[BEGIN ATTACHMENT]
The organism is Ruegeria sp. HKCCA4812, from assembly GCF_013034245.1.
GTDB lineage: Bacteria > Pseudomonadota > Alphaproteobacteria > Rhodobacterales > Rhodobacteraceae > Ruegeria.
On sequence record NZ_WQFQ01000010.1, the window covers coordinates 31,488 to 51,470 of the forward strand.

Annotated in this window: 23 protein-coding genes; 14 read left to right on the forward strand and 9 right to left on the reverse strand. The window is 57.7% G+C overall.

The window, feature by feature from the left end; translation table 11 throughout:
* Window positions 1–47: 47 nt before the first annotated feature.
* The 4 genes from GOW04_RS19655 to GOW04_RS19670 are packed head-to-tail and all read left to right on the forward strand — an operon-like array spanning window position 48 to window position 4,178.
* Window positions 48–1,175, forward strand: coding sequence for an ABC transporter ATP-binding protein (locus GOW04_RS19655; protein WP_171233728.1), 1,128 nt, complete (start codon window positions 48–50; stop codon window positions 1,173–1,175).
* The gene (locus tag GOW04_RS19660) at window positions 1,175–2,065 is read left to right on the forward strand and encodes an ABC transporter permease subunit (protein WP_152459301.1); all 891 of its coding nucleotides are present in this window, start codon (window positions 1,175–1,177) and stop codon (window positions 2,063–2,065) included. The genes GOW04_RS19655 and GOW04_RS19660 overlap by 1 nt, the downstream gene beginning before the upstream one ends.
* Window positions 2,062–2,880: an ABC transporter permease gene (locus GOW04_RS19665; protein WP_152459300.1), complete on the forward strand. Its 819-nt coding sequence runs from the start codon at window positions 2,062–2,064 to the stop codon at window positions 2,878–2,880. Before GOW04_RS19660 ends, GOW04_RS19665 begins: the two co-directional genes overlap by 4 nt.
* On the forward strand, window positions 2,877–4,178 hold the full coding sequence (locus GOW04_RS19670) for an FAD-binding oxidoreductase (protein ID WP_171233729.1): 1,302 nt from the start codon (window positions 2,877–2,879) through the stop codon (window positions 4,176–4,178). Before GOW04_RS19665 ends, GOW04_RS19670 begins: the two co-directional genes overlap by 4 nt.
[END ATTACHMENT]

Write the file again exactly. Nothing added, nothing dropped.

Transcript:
The organism is Ruegeria sp. HKCCA4812, from assembly GCF_013034245.1.
GTDB lineage: Bacteria > Pseudomonadota > Alphaproteobacteria > Rhodobacterales > Rhodobacteraceae > Ruegeria.
On sequence record NZ_WQFQ01000010.1, the window covers coordinates 31,488 to 51,470 of the forward strand.

Annotated in this window: 23 protein-coding genes; 14 read left to right on the forward strand and 9 right to left on the reverse strand. The window is 57.7% G+C overall.

The window, feature by feature from the left end; translation table 11 throughout:
* Window positions 1–47: 47 nt before the first annotated feature.
* The 4 genes from GOW04_RS19655 to GOW04_RS19670 are packed head-to-tail and all read left to right on the forward strand — an operon-like array spanning window position 48 to window position 4,178.
* Window positions 48–1,175, forward strand: coding sequence for an ABC transporter ATP-binding protein (locus GOW04_RS19655; protein WP_171233728.1), 1,128 nt, complete (start codon window positions 48–50; stop codon window positions 1,173–1,175).
* The gene (locus tag GOW04_RS19660) at window positions 1,175–2,065 is read left to right on the forward strand and encodes an ABC transporter permease subunit (protein WP_152459301.1); all 891 of its coding nucleotides are present in this window, start codon (window positions 1,175–1,177) and stop codon (window positions 2,063–2,065) included. The genes GOW04_RS19655 and GOW04_RS19660 overlap by 1 nt, the downstream gene beginning before the upstream one ends.
* Window positions 2,062–2,880: an ABC transporter permease gene (locus GOW04_RS19665; protein WP_152459300.1), complete on the forward strand. Its 819-nt coding sequence runs from the start codon at window positions 2,062–2,064 to the stop codon at window positions 2,878–2,880. Before GOW04_RS19660 ends, GOW04_RS19665 begins: the two co-directional genes overlap by 4 nt.
* On the forward strand, window positions 2,877–4,178 hold the full coding sequence (locus GOW04_RS19670) for an FAD-binding oxidoreductase (protein ID WP_171233729.1): 1,302 nt from the start codon (window positions 2,877–2,879) through the stop codon (window positions 4,176–4,178). Before GOW04_RS19665 ends, GOW04_RS19670 begins: the two co-directional genes overlap by 4 nt.